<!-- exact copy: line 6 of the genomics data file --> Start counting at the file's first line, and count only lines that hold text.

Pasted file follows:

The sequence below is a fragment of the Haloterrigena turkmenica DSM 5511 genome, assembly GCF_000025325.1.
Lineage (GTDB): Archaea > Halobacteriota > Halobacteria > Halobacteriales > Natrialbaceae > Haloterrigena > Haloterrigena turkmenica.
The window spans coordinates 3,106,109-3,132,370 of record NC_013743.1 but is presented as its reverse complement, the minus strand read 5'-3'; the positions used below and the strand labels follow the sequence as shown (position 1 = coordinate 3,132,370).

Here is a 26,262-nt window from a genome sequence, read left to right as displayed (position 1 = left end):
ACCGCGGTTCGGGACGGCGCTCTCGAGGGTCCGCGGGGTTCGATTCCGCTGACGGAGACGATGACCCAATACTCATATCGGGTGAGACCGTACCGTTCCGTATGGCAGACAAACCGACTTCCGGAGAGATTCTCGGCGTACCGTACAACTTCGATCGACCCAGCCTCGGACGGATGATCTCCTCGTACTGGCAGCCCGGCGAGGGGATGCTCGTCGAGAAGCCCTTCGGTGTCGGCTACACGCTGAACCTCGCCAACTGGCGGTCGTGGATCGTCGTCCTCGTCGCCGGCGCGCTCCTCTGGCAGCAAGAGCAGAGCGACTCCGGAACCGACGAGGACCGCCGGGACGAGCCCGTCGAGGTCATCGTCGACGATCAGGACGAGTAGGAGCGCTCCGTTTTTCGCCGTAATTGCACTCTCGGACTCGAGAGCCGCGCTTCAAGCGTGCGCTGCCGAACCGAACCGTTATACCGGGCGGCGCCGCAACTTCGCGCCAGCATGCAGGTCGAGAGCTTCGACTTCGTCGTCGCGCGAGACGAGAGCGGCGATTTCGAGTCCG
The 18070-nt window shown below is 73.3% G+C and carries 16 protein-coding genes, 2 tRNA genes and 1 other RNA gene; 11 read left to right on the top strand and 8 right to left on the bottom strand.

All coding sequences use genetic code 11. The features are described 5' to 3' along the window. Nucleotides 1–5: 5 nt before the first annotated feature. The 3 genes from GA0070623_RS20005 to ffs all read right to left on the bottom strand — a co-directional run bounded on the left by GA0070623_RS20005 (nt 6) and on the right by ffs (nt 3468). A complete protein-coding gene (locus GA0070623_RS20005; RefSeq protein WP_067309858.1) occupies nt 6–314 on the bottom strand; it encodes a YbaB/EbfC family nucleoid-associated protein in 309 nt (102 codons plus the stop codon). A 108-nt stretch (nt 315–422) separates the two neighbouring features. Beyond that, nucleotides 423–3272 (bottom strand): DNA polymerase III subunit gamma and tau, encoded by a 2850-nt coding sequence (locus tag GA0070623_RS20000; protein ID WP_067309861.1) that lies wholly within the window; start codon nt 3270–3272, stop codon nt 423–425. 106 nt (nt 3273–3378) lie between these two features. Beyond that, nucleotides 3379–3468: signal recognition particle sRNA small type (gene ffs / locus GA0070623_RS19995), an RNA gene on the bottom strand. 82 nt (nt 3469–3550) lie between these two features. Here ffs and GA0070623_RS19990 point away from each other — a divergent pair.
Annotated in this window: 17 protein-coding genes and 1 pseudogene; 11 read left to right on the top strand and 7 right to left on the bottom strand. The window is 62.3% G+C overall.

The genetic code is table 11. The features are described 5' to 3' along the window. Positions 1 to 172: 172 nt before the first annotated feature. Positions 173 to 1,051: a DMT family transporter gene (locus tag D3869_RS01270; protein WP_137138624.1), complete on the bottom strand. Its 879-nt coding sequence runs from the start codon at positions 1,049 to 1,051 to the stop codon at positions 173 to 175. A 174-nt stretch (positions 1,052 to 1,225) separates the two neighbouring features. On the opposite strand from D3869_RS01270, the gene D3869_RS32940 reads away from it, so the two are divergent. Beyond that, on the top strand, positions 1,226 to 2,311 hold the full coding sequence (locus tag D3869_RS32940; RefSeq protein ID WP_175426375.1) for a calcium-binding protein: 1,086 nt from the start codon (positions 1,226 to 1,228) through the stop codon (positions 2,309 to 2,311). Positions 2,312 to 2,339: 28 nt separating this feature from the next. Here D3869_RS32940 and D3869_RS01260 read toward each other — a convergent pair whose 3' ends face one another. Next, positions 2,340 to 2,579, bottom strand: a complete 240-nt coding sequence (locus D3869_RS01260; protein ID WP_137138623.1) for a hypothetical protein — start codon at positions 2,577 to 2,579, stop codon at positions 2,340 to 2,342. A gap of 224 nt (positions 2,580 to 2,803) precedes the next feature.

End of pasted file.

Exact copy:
The 18070-nt window shown below is 73.3% G+C and carries 16 protein-coding genes, 2 tRNA genes and 1 other RNA gene; 11 read left to right on the top strand and 8 right to left on the bottom strand.